Sunday, August 23, 2009


Westerfeld, S.  (2005).  Peeps.  New York:  Razorbill.


Nineteen-year-old Cal has had to hunt down all of his ex-girlfriends.  Literally.  Hunt and capture.  Turns out he is one of the rare carriers of the vampire parasite.  It's in his saliva, so any girl he has kissed has become a vampire or peep.  Since the carriers also gain some strength and feed from the infection, he's one of the few humans able to face the peeps and survive.  

Cal must also find the source of his parasite strain.  This will lead him to the girl who originally infected him, her strange apartment building, and a new attractive woman named Lace who Cal must keep safe from the peeps and from himself.

In similar fashion to what Charlaine Harris did within her first few Sookie Stackhouse novels (but later abandoned for a more classic approach), Westerfeld has re-imagined vampirism as a infectious parasite that passes through a carrier's kiss (talk about a kissing disease!).  Westerfeld does an excellent job of presenting vampirism almost as a metaphorical sexually transmitted disease:  one that changes Cal's life permanently, one that makes contacting exes very awkward, one that influences all future relationships.  With breaks in the narrative, Peeps is very informative about the ways various real parasite work in humans and other animals, with some icky details.

With lots of action and a conspiracy or two,

is a fun twisty look at vampires that shares awesome new insight into the creatures.  Plus, there's a sequel:  The Last Days, which follows different characters in New York City.

Admittedly, not the best book to hand to a paranoid germaphobe.  But they may still find joy in some of the shivers (plus Westerfeld includes cautionary tips on how to avoid parasites in the afterword).

As a side note, What do you think of the alternate cover?  I kind of like it, but then I have a low tolerance for seeing angsty teens on the covers of all YA novels.

Activities to Do with the Book:

There are many a research project that could be tied with this book:  History of vampires and vampire myths, the history of various diseases and parasites and how they spread, comparative essays to other vampire books and reimaginings.  They could also look at species of ancient animals that were thought long extinct but have actually relocated or evolved.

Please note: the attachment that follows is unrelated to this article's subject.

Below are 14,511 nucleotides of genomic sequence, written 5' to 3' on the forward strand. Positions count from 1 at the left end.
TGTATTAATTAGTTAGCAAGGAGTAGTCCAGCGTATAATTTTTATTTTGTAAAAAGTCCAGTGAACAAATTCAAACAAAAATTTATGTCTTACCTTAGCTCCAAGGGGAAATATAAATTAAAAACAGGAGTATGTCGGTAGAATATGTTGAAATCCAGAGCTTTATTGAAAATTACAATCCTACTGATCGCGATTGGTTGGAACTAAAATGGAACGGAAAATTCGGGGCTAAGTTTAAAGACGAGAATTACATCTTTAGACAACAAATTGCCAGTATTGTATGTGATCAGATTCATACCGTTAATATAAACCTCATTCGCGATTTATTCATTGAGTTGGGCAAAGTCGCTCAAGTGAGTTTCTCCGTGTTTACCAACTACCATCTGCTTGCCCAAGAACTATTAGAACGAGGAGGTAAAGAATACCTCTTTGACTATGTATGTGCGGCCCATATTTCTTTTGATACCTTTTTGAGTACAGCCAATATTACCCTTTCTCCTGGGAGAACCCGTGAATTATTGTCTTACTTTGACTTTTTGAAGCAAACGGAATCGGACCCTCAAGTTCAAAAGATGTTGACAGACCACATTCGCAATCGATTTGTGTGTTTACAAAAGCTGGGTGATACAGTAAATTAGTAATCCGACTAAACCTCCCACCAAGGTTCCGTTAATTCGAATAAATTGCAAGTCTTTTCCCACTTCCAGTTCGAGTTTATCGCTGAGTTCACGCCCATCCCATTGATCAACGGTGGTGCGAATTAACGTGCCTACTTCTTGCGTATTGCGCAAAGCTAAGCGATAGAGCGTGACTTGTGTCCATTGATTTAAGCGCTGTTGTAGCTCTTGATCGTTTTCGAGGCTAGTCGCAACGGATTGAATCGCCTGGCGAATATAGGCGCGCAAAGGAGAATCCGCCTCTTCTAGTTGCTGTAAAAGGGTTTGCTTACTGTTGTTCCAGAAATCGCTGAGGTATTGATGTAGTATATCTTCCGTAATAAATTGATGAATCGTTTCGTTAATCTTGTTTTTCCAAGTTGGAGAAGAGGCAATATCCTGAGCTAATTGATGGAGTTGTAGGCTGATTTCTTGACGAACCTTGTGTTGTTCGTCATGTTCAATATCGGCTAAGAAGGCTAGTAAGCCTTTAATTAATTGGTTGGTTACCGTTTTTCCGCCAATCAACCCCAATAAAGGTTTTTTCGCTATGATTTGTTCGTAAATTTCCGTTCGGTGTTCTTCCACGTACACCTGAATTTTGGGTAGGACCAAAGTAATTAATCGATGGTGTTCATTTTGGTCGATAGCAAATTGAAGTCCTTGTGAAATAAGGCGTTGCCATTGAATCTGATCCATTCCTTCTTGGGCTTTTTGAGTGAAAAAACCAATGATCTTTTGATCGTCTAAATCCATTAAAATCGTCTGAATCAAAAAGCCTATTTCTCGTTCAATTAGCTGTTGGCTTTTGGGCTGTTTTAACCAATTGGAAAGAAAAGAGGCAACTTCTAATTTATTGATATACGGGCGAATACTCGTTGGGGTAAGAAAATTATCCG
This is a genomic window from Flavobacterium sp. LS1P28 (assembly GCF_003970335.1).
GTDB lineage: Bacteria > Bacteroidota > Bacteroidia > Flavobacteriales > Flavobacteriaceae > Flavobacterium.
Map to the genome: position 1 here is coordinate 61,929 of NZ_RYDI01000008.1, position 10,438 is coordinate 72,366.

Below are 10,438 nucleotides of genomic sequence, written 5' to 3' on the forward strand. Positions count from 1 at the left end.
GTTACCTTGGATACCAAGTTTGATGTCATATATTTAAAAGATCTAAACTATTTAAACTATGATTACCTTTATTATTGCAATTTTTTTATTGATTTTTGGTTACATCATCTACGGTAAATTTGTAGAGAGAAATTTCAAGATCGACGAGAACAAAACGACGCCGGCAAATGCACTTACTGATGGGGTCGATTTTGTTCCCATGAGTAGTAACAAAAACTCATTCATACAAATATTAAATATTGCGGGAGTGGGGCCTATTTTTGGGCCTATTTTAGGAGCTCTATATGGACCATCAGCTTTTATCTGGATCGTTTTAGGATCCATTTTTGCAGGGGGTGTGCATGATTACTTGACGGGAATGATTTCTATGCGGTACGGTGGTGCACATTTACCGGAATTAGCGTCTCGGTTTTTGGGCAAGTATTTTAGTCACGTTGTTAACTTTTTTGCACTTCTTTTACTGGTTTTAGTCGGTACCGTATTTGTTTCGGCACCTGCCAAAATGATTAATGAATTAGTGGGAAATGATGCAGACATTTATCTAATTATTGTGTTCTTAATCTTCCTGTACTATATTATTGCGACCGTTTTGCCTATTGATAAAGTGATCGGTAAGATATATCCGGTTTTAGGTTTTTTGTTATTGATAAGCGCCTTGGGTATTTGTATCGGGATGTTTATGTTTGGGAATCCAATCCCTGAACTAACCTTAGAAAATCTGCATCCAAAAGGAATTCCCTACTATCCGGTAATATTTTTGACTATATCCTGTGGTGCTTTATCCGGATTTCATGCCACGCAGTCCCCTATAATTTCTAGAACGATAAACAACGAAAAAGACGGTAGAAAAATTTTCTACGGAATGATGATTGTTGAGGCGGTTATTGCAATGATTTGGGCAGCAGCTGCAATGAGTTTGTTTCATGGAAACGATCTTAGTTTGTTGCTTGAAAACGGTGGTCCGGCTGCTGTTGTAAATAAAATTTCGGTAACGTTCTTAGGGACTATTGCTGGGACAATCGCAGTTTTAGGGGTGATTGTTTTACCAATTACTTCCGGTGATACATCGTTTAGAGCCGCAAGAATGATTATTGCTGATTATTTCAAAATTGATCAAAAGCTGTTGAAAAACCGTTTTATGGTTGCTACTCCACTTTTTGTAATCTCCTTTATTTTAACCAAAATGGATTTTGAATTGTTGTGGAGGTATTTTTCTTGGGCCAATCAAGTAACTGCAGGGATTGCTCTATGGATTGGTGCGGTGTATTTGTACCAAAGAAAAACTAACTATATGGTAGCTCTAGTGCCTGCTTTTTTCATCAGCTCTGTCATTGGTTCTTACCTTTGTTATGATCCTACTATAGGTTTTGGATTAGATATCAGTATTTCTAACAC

Quotes of Note:

"After a year of hunting, I finally caught up with Sarah.
It turned out she'd been hiding in New Jersey, which broke my heart.  I mean, Hoboken?  Sarah was always head-over-heels in love with Manhattan.  For her, New York was like another Elvis, the King remade of bricks, steel, and granite.  The rest of the world was a vast extension of her parents' basement, the last place she wanted to wind up.
No wonder she'd had to leave when the disease took hold of her mind.  Peeps always run from the things they used to love" (p. 1).

"The disease has spent the last thousand years evolving to conceal itself, but it gets tougher and tougher for man-eaters to stay hidden.  Human beings are prey with cell phones, after all" (p. 7).

"Welcome to the wonderful world of parasites.
This is where I live" (p. 17).

"First of all, you won't see me using the V-word much.  In the Night Watch, we prefer the term parasite-positives or peeps for short.
The main thing to remember is that there's no magic involved.  No flying.  Humans don't have hollow bones or wings--the disease doesn't change that" (p. 19).

"We're called carriers because we have the disease without all the symptoms.  Although there is this one extra symptom that we do have:  The disease makes us horny.  All the time.
The parasite doesn't want us carriers to go to waste after all.  We can still spread the disease to other humans.  Like that of the maniacs, our saliva carries the parasite's spores.  But we don't bite, we kiss, the longer and harder the better" (pp. 22-23).

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